I finished this afternoon Six Frigates: The Epic History of the Dounding of the U.S. Navy by Ian W. Toll, a first time author. Looking at the cover, I thought “probably a dry read, but interesting”. I was half right, it was interesting, but not dry. Fortunately, it is a book about an ocean going navy, I would hope it not to be dry.
Toll writes from the formation of the Navy following the seizure of American merchant vessels and men in 1793, through the end of the of the War of 1812. The Naval Act of 1794 authorized six frigates, the USS United States, USS Constellation, USS Constitution (nicknamed Old Ironsides, and still in commissioned service today), USS Chesapeake (the runt of the liter, believed to be unlucky, and eventually captured by the British), USS Congress, and the USS President (also captured by the British). The vessels fought the French in the Quasi War, the Barbary Pirates of North Africa, and the British in the War of 1812. All were based in designs by Joshua Humpherys, with a rating of 44 guns, and heavily outclassed other country’s frigates, so much so that that the British ordered that no Royal Navy frigate could go one on with an American. Indeed, the American frigates defeated 4 British frigates in one and one battle, and only the Chesapeak was lost in such a battle. The President was captured by a squadron of 4 vessels, proving the Royal Navy Admiralty’s judgment correct.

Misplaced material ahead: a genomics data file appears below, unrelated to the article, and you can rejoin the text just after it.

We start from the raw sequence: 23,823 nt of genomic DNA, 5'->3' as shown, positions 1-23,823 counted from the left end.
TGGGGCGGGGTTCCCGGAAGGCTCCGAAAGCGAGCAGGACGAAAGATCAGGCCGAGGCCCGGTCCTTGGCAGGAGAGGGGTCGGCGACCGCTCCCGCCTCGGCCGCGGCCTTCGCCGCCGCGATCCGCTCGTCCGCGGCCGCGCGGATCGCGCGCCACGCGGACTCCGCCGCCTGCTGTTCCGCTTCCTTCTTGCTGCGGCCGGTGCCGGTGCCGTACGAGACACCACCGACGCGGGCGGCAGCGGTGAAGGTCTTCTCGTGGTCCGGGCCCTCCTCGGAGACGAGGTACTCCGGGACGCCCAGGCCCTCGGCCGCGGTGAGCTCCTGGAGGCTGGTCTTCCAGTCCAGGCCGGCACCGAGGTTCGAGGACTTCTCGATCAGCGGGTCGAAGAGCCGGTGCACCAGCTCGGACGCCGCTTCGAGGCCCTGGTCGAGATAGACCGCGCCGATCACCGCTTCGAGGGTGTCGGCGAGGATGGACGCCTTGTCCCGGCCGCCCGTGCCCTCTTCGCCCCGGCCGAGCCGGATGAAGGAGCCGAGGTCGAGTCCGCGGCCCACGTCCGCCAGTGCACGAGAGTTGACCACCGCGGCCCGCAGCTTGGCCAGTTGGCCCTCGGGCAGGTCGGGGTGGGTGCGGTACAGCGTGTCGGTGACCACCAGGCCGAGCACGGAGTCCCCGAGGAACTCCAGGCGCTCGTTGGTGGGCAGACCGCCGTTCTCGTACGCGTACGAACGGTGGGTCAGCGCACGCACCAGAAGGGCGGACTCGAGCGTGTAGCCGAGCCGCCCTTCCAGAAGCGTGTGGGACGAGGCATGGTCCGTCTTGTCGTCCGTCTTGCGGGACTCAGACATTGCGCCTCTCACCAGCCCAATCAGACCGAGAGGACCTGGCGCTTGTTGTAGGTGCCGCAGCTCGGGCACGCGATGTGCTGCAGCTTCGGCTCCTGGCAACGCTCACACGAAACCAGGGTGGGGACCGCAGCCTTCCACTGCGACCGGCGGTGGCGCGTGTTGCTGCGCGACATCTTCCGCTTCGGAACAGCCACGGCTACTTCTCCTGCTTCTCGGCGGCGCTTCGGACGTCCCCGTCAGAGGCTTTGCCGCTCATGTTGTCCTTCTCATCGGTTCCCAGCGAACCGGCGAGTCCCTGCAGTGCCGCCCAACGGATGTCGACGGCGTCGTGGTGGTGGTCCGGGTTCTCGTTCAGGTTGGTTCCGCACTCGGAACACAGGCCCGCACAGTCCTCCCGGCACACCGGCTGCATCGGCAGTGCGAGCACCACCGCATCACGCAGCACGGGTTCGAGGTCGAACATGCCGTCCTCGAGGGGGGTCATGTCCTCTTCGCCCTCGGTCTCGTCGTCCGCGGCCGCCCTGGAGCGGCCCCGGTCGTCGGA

The same cast of characters appears throughout the book. With only a limited number of promotional opportunities, the early navy was full of men looking for glory, prize money, and a chance to shine in the national spotlight. Names like Truxtan, Bainbridge, and Decatur, who destroyed the captured USS Philadelphia in Tripoli Harbor continue to be seen on memorials, streets and other American names. Certain phrases, such as “Don’t give up the ship”, “We have met the enemy, and they are ours” speak to a more romanticized, gallant era when the skills and cunning of the sailors often would turn a loss against a superior foe into a victory.
One thing about this era had confused me. The Royal Navy was the best navy in the world in the late 18th century, and the beginning of the 19th. Certainly the largest, and best trained in the world. Toll argues that after Nelson’s death at the Battle of Trafalgar, the Royal Navy grew arrogant at being the best in the world, and reduced the at sea training that had made their ships more than a match for any other vessel on the water, even a nominally superior foe. That an untested, newly formed navy could contest the veterans of Cadiz, the Nile and Trafalgar confused me. Toll further argues, that the all volunteer US Navy had higher morale and better pay than the impressed sailors onboard British warships; and that the Quasi and Barbary Wars provided a type of training and observations that led to keeping ships at sea, and constantly training, that paid off very well in the opening rounds of the War of 1812.
All in all, Six Frigates is a fun read for anyone interested in the early history the US Navy’s ocean going contingent.